The longest full short on the DVD is also the most humorous, with a lonely dishevelled character entering confessional booths around the city of Dublin, detailing a made-up sin of stealing money. His reasons become more elaborate, from stealing money to buy new shoes, to stealing for a parachute jump. The responses of the priests are the most amusing, more so since they have no idea of the taping and are completely earnest. An extremely enjoyable watch, if only for the characters amusing made-up jobs of lifeguard, monkey-trainer, clown, etc.
An emotional experience, Stars was my favourite short. Combining technical experimentation with an emotional resonance, it captures the imagination almost immediately. Sophie, a young woman with a terminal illness, suffers treatment-induced hallucinations, to which we are privy. She also has synesthesia – a condition where one sense is confused with another, you see sounds and taste touch. Her journey through this amazing world, as she begins to face her mortality, is moving and intense. The feelings are played out in exploding animations, switching from 2D rotoscoped animation, to full CGI, to motion graphics in order to fully realise her experience. Sophie’s comment that the ‘first thing I see is the sound of you breathing’ encapsulates the experience of watching this amazing short.
Purporting to be a journey from life to death and back again, what Butterfly really feels like is a unification of the senses as sight and sound become one, and you can almost feel each passing moment. Radiations of light become wings, as the music swells to a steady stream, and a kaleidoscope of colour and sound fill the screen. The images and explorations are amazing, with astounding illustrations created by single specks of light evolving into forests of frozen butterflies. A visual, aural and emotional indulgence.
Sketches: Alfons, Thierry, Gundance
Steina & Woody Vasulka
This piece is sectioned into three films showing the works of these technical pioneers. From footage of a face blurring and moving under manipulation onscreen, eventually breaking free of the electronic imaging, to manic jittering of camera simulating the growing madness of a man with wires streaming from his head. Their exploration of the link between artist and technology is most visible in the thoughtful ‘Interface’, which hypnotically shows a dancer onscreen, flailing with electronic shadows of herself. In the mid-1970’s the Vasulkas developed electronic tools specifically for use by artists, so the films have a slight tendency to appear like teaching videos, but are worth watching purely for the imagination and inventiveness on display.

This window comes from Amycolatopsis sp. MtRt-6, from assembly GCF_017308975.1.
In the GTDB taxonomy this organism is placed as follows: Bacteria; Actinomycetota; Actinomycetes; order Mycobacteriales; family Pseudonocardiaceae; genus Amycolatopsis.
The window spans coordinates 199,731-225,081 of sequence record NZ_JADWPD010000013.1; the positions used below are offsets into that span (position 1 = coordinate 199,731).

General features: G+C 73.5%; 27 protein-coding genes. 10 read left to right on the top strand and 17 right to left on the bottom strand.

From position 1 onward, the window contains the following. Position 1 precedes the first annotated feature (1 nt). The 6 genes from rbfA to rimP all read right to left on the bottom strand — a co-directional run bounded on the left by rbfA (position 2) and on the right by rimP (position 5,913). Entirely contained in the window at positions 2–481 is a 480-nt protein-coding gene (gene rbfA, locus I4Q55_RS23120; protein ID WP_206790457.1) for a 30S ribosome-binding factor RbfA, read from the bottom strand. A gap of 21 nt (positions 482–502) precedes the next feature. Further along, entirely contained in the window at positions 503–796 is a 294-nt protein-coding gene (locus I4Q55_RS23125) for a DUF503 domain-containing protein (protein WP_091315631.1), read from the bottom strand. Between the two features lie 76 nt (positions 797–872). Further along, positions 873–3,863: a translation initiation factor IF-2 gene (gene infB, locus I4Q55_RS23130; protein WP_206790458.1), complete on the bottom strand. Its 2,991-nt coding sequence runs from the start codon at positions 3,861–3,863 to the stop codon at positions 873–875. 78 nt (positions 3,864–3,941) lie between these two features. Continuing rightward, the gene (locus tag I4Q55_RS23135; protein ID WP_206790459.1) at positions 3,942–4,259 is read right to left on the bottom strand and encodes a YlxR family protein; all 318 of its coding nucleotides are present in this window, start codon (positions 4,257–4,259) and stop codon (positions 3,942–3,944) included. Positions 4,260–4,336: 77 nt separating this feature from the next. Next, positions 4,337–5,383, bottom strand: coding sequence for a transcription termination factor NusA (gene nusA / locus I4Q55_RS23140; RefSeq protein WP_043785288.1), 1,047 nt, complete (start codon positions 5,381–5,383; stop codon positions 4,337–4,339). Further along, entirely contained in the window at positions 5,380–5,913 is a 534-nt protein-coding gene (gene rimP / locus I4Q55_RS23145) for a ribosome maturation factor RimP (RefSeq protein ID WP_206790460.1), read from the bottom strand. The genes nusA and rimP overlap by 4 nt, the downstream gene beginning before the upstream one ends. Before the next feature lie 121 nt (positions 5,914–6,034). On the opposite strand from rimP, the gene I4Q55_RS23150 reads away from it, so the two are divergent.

Perpetual Motion in the Land of Milk and Honey
Al & Al
Taking the viewer with them for the ride, Al & Al journey into the heart of technology. In this smorgasbord of hallucinations, they have created a world of simulated realities, which we begin to view through a simple hole in the wall. Travelling through their vision of technology intertwining with human needs – want, love, and even sexuality – people dance by on stormy seas, while a mild old man waits in a laboratory for results of his experiment. Brimming with inventiveness, the visual theatre on display is enchanting, and the importance the filmmakers place on producing their own music to interconnect with the visuals make this a truly unique work to view.
And The Red Man Went Green
Winner of the Special Jury Prize for best short film at the Tehran Film Festival, and of the Canal Plus prize at the Brest Film Festival, When The Red Light Went Green is a beautiful study of fear and optimism. An old woman negotiates busy streets, terrified of being knocked down by the fast cars. Her anxiety is represented in the darkness of the day, the noise of the traffic, and her own fearful face. With trepidation, she pushes the button and waits for the green man so that she can cross the road. In the following simply-presented moment – which I won’t divulge for fear of ruining the experience – hope and relief are injected into the film. A wonderfully simple study of human frailty and the healing ability of hope.
The Darklight Compedium Volume is now available to buy on the Darklight official site as well in Dublin at Laser & the IFI bookshop.